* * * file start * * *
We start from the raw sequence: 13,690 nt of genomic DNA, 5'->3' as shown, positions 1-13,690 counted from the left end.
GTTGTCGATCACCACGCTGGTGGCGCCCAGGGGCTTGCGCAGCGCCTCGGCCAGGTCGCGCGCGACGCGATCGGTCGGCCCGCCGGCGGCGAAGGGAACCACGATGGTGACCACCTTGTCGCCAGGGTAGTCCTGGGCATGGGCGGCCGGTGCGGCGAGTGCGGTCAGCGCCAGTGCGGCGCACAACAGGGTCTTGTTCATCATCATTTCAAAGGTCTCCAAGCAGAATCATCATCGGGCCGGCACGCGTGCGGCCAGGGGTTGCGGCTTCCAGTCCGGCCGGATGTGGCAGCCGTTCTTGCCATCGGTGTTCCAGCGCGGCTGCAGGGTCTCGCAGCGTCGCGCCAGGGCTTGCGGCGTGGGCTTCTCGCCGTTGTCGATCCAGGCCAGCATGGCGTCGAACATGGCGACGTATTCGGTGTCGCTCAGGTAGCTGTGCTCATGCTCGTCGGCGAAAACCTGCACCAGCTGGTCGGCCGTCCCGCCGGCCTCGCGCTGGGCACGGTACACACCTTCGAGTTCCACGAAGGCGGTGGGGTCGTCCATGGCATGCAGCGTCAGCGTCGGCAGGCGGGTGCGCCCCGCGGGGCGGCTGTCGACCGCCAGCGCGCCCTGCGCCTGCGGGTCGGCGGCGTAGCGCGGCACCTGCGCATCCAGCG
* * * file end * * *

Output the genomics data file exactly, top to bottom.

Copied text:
We start from the raw sequence: 13,690 nt of genomic DNA, 5'->3' as shown, positions 1-13,690 counted from the left end.
GTTGTCGATCACCACGCTGGTGGCGCCCAGGGGCTTGCGCAGCGCCTCGGCCAGGTCGCGCGCGACGCGATCGGTCGGCCCGCCGGCGGCGAAGGGAACCACGATGGTGACCACCTTGTCGCCAGGGTAGTCCTGGGCATGGGCGGCCGGTGCGGCGAGTGCGGTCAGCGCCAGTGCGGCGCACAACAGGGTCTTGTTCATCATCATTTCAAAGGTCTCCAAGCAGAATCATCATCGGGCCGGCACGCGTGCGGCCAGGGGTTGCGGCTTCCAGTCCGGCCGGATGTGGCAGCCGTTCTTGCCATCGGTGTTCCAGCGCGGCTGCAGGGTCTCGCAGCGTCGCGCCAGGGCTTGCGGCGTGGGCTTCTCGCCGTTGTCGATCCAGGCCAGCATGGCGTCGAACATGGCGACGTATTCGGTGTCGCTCAGGTAGCTGTGCTCATGCTCGTCGGCGAAAACCTGCACCAGCTGGTCGGCCGTCCCGCCGGCCTCGCGCTGGGCACGGTACACACCTTCGAGTTCCACGAAGGCGGTGGGGTCGTCCATGGCATGCAGCGTCAGCGTCGGCAGGCGGGTGCGCCCCGCGGGGCGGCTGTCGACCGCCAGCGCGCCCTGCGCCTGCGGGTCGGCGGCGTAGCGCGGCACCTGCGCATCCAGCG